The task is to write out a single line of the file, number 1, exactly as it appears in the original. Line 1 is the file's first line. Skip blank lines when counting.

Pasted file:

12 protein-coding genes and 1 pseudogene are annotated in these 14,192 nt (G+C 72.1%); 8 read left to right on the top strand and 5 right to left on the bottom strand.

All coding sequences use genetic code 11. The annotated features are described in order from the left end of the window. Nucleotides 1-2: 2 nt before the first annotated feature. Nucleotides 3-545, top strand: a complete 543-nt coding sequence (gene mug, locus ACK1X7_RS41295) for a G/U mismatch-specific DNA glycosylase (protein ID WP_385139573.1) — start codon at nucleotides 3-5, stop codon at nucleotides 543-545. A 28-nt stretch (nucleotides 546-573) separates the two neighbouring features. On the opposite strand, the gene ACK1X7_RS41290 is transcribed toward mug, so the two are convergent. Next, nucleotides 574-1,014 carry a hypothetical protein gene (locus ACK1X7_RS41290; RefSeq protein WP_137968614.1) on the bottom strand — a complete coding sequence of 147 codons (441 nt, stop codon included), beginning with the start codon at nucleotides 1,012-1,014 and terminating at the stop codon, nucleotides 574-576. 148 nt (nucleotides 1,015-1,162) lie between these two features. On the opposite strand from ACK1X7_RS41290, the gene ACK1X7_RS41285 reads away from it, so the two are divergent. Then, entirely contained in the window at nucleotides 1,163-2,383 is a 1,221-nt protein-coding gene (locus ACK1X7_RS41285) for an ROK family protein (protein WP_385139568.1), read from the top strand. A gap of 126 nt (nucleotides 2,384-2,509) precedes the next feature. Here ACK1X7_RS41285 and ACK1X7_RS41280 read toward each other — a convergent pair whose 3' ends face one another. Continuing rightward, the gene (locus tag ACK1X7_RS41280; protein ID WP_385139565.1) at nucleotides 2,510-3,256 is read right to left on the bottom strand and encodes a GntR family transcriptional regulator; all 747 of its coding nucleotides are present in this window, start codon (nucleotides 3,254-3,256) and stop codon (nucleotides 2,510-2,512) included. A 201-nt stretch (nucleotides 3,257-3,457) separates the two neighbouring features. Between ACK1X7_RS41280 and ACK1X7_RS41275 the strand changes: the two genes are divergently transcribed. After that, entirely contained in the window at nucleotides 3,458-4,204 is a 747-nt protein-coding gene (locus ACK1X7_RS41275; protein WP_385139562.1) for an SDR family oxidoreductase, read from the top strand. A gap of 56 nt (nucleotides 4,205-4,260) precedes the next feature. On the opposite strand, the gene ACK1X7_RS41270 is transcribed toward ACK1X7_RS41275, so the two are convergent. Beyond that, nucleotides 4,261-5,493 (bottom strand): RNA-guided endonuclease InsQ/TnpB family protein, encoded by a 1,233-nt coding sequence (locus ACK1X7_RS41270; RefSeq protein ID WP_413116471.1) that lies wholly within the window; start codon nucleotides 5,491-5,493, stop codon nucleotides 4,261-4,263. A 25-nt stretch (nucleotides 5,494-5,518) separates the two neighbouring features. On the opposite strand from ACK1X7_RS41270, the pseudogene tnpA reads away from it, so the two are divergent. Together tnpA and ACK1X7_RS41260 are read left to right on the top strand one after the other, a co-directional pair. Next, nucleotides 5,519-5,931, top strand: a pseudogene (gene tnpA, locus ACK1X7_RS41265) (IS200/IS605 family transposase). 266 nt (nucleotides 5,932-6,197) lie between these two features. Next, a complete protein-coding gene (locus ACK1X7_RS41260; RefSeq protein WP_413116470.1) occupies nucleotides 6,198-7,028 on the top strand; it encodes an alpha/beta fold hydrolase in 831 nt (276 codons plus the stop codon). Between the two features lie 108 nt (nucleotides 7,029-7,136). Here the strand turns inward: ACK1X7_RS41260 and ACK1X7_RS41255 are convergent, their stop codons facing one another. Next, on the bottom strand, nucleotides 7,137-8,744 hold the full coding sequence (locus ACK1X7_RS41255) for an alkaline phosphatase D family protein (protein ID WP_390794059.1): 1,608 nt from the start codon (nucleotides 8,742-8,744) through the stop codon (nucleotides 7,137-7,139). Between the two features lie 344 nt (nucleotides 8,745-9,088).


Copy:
12 protein-coding genes and 1 pseudogene are annotated in these 14,192 nt (G+C 72.1%); 8 read left to right on the top strand and 5 right to left on the bottom strand.